LinkedIn is the first largest network that connects professionals and employers all over the world. It is the biggest social network platform for professionals, with 660 million users spread over 200+ countries. As per the November 2019 report, over 30 million companies have profiles on LinkedIn. Every second, more than two new members join LinkedIn.
Importance of Big Data:
Big data analytics helps organizations harness their data and use it to identify new opportunities. That, in turn, leads to smarter business moves, more efficient operations, higher profits and happier customers. In his report Big Data in Big Companies, IIA Director of Research Tom Davenport interviewed more than 50 businesses to understand how they used big data. He found they got value in the following ways:
- Cost reduction. Big data technologies such as Hadoop and cloud-based analytics bring significant cost advantages when it comes to storing large amounts of data — plus they can identify more efficient ways of doing business.
- Faster, better decision making. With the speed of Hadoop and in-memory analytics, combined with the ability to analyze new sources of data, businesses are able to analyze information immediately — and make decisions based on what they’ve learned.
- New products and services. With the ability to gauge customer needs and satisfaction through analytics comes the power to give customers what they want. Davenport points out that with big data analytics, more companies are creating new products to meet customers’ needs.
Challenges in Big Data:
- Lack of Understanding of Big Data
- Quality of Data
- Spending a Huge Amount of Money
- Integration of Platform
- Security Issues
Hadoop is designed to handle the three V’s of Big Data: volume, variety, velocity. First lets look at volume, Hadoop is a distributed architecture that scales cost effectively. In other words, Hadoop was designed to scale out, and it is much more cost effective to grow the system. As you need more storage or computing capacity, all you need to do is add more nodes to the cluster. Second is variety, Hadoop allows you to store data in any format, be that structured or unstructured data. This means that you will not need to alter your data to fit any single schema before putting it into Hadoop. Next is velocity, with Hadoop you can load raw data into the system and then later define how you want to view it. Because of the flexibility of the system, you are able to avoid many network and processing bottlenecks associated with loading raw data. Since data is always changing, the flexibility of the system makes it much easier to integrate any changes.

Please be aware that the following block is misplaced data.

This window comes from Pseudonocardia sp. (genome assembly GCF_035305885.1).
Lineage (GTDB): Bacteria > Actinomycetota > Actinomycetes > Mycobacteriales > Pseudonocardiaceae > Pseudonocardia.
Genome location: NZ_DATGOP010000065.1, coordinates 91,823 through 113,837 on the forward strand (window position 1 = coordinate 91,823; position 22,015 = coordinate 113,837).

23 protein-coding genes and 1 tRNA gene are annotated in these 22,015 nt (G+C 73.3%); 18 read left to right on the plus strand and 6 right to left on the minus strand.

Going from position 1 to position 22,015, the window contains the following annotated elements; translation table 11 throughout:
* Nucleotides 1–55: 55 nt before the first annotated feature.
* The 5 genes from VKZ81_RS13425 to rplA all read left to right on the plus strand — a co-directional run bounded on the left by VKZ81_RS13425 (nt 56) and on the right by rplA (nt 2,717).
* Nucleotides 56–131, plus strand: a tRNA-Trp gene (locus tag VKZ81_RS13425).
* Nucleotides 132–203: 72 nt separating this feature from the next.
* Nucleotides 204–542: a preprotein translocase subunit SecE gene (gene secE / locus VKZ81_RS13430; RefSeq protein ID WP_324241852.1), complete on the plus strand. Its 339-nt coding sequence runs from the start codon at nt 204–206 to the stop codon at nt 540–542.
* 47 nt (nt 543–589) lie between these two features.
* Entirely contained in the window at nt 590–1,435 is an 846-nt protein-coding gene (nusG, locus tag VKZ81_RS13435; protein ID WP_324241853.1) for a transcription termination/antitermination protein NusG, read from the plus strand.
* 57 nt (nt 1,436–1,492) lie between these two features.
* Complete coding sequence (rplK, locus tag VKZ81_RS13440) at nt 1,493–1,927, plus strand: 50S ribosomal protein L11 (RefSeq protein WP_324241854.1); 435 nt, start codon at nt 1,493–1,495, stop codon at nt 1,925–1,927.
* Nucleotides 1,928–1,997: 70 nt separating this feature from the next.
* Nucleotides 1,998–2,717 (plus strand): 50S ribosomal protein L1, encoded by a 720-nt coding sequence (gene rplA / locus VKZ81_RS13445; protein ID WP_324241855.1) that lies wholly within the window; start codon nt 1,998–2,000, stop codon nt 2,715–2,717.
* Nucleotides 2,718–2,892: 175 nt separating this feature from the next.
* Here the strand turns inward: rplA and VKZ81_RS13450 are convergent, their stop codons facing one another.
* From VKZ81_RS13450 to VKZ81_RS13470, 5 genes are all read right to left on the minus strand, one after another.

Hadoop will allow you to process massive amounts of data very quickly. Hadoop is known as a distributing processing engine which leverages data locality. That means it was designed to execute transformations and processes where the data actually exists. Another benefit of value is from an analytics perspective, Hadoop allows you load raw data and then define the structure of the data at the time of query. This means that Hadoop is quick, flexible, and able to handle any type of analysis you want to conduct.
Organizations begin to utilize Hadoop when they need faster processing on large data sets, and often find they save the organization some money too. Large users of Hadoop include: Facebook, Amazon, Adobe, EBay, and LinkedIn. It is also in use throughout the financial sector and the US government. These organizations are a testament to what can be done at internet speed by utilizing big data to its fullest extent.